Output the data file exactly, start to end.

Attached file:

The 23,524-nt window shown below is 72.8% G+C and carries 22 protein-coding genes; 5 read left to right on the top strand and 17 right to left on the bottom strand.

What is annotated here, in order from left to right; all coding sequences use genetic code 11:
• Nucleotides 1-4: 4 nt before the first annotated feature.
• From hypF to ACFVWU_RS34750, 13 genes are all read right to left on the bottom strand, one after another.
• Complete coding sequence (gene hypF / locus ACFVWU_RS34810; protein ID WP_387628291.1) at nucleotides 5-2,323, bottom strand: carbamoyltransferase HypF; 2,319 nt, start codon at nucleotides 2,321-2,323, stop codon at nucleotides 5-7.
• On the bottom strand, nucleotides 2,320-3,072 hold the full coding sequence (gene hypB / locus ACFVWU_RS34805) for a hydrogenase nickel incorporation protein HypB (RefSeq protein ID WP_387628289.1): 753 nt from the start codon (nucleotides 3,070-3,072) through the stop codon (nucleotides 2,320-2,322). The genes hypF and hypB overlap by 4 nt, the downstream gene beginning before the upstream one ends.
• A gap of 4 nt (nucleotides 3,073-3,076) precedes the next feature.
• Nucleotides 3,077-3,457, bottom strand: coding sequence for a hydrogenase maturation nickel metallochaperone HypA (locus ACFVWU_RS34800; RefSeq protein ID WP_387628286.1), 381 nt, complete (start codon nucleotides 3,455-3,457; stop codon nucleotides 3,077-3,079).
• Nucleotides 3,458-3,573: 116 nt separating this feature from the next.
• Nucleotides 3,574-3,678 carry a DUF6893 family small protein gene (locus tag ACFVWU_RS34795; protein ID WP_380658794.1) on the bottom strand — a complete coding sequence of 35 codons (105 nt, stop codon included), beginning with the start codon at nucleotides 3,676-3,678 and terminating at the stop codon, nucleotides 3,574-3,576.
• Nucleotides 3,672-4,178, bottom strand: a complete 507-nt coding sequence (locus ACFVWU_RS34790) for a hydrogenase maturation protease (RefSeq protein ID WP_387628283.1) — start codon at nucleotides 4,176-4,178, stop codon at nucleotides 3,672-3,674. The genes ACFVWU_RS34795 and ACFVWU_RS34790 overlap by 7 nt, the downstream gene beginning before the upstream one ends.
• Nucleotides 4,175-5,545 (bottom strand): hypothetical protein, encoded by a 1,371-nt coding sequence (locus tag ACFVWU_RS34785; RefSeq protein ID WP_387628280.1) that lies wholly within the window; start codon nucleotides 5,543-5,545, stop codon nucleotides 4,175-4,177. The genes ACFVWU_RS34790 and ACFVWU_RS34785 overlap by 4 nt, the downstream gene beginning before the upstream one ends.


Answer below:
The 23,524-nt window shown below is 72.8% G+C and carries 22 protein-coding genes; 5 read left to right on the top strand and 17 right to left on the bottom strand.

What is annotated here, in order from left to right; all coding sequences use genetic code 11:
• Nucleotides 1-4: 4 nt before the first annotated feature.
• From hypF to ACFVWU_RS34750, 13 genes are all read right to left on the bottom strand, one after another.
• Complete coding sequence (gene hypF / locus ACFVWU_RS34810; protein ID WP_387628291.1) at nucleotides 5-2,323, bottom strand: carbamoyltransferase HypF; 2,319 nt, start codon at nucleotides 2,321-2,323, stop codon at nucleotides 5-7.
• On the bottom strand, nucleotides 2,320-3,072 hold the full coding sequence (gene hypB / locus ACFVWU_RS34805) for a hydrogenase nickel incorporation protein HypB (RefSeq protein ID WP_387628289.1): 753 nt from the start codon (nucleotides 3,070-3,072) through the stop codon (nucleotides 2,320-2,322). The genes hypF and hypB overlap by 4 nt, the downstream gene beginning before the upstream one ends.
• A gap of 4 nt (nucleotides 3,073-3,076) precedes the next feature.
• Nucleotides 3,077-3,457, bottom strand: coding sequence for a hydrogenase maturation nickel metallochaperone HypA (locus ACFVWU_RS34800; RefSeq protein ID WP_387628286.1), 381 nt, complete (start codon nucleotides 3,455-3,457; stop codon nucleotides 3,077-3,079).
• Nucleotides 3,458-3,573: 116 nt separating this feature from the next.
• Nucleotides 3,574-3,678 carry a DUF6893 family small protein gene (locus tag ACFVWU_RS34795; protein ID WP_380658794.1) on the bottom strand — a complete coding sequence of 35 codons (105 nt, stop codon included), beginning with the start codon at nucleotides 3,676-3,678 and terminating at the stop codon, nucleotides 3,574-3,576.
• Nucleotides 3,672-4,178, bottom strand: a complete 507-nt coding sequence (locus ACFVWU_RS34790) for a hydrogenase maturation protease (RefSeq protein ID WP_387628283.1) — start codon at nucleotides 4,176-4,178, stop codon at nucleotides 3,672-3,674. The genes ACFVWU_RS34795 and ACFVWU_RS34790 overlap by 7 nt, the downstream gene beginning before the upstream one ends.
• Nucleotides 4,175-5,545 (bottom strand): hypothetical protein, encoded by a 1,371-nt coding sequence (locus tag ACFVWU_RS34785; RefSeq protein ID WP_387628280.1) that lies wholly within the window; start codon nucleotides 5,543-5,545, stop codon nucleotides 4,175-4,177. The genes ACFVWU_RS34790 and ACFVWU_RS34785 overlap by 4 nt, the downstream gene beginning before the upstream one ends.